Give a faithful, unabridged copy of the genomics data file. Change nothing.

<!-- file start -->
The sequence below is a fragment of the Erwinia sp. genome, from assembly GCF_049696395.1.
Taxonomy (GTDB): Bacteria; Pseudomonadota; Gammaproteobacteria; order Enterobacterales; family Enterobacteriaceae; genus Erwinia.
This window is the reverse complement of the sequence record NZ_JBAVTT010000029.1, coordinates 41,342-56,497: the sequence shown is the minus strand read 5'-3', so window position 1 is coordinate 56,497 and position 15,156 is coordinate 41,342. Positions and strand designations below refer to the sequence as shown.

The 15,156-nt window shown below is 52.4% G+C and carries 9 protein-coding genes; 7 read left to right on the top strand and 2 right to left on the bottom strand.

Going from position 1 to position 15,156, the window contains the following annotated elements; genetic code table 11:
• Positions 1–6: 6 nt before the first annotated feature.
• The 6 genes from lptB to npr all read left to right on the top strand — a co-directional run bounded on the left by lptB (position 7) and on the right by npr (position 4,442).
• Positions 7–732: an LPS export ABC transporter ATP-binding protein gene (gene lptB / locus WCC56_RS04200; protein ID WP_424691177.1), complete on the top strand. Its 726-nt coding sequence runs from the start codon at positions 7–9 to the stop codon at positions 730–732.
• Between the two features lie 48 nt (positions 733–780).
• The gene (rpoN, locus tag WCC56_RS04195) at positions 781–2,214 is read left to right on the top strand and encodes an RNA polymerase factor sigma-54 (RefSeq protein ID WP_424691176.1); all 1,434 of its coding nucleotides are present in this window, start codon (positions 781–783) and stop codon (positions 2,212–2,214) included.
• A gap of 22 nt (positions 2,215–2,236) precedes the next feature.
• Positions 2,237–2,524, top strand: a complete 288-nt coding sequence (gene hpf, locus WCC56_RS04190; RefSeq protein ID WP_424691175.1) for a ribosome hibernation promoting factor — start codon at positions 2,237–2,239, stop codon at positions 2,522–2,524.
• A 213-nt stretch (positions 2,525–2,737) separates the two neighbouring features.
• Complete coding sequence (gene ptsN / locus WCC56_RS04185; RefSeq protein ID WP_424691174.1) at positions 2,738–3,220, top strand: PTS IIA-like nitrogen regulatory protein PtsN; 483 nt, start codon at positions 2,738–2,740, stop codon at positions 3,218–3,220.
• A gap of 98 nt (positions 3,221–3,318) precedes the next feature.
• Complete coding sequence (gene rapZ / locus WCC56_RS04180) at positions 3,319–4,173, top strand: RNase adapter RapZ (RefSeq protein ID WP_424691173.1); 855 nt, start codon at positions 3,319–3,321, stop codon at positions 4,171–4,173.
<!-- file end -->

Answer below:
The sequence below is a fragment of the Erwinia sp. genome, from assembly GCF_049696395.1.
Taxonomy (GTDB): Bacteria; Pseudomonadota; Gammaproteobacteria; order Enterobacterales; family Enterobacteriaceae; genus Erwinia.
This window is the reverse complement of the sequence record NZ_JBAVTT010000029.1, coordinates 41,342-56,497: the sequence shown is the minus strand read 5'-3', so window position 1 is coordinate 56,497 and position 15,156 is coordinate 41,342. Positions and strand designations below refer to the sequence as shown.

The 15,156-nt window shown below is 52.4% G+C and carries 9 protein-coding genes; 7 read left to right on the top strand and 2 right to left on the bottom strand.

Going from position 1 to position 15,156, the window contains the following annotated elements; genetic code table 11:
• Positions 1–6: 6 nt before the first annotated feature.
• The 6 genes from lptB to npr all read left to right on the top strand — a co-directional run bounded on the left by lptB (position 7) and on the right by npr (position 4,442).
• Positions 7–732: an LPS export ABC transporter ATP-binding protein gene (gene lptB / locus WCC56_RS04200; protein ID WP_424691177.1), complete on the top strand. Its 726-nt coding sequence runs from the start codon at positions 7–9 to the stop codon at positions 730–732.
• Between the two features lie 48 nt (positions 733–780).
• The gene (rpoN, locus tag WCC56_RS04195) at positions 781–2,214 is read left to right on the top strand and encodes an RNA polymerase factor sigma-54 (RefSeq protein ID WP_424691176.1); all 1,434 of its coding nucleotides are present in this window, start codon (positions 781–783) and stop codon (positions 2,212–2,214) included.
• A gap of 22 nt (positions 2,215–2,236) precedes the next feature.
• Positions 2,237–2,524, top strand: a complete 288-nt coding sequence (gene hpf, locus WCC56_RS04190; RefSeq protein ID WP_424691175.1) for a ribosome hibernation promoting factor — start codon at positions 2,237–2,239, stop codon at positions 2,522–2,524.
• A 213-nt stretch (positions 2,525–2,737) separates the two neighbouring features.
• Complete coding sequence (gene ptsN / locus WCC56_RS04185; RefSeq protein ID WP_424691174.1) at positions 2,738–3,220, top strand: PTS IIA-like nitrogen regulatory protein PtsN; 483 nt, start codon at positions 2,738–2,740, stop codon at positions 3,218–3,220.
• A gap of 98 nt (positions 3,221–3,318) precedes the next feature.
• Complete coding sequence (gene rapZ / locus WCC56_RS04180) at positions 3,319–4,173, top strand: RNase adapter RapZ (RefSeq protein ID WP_424691173.1); 855 nt, start codon at positions 3,319–3,321, stop codon at positions 4,171–4,173.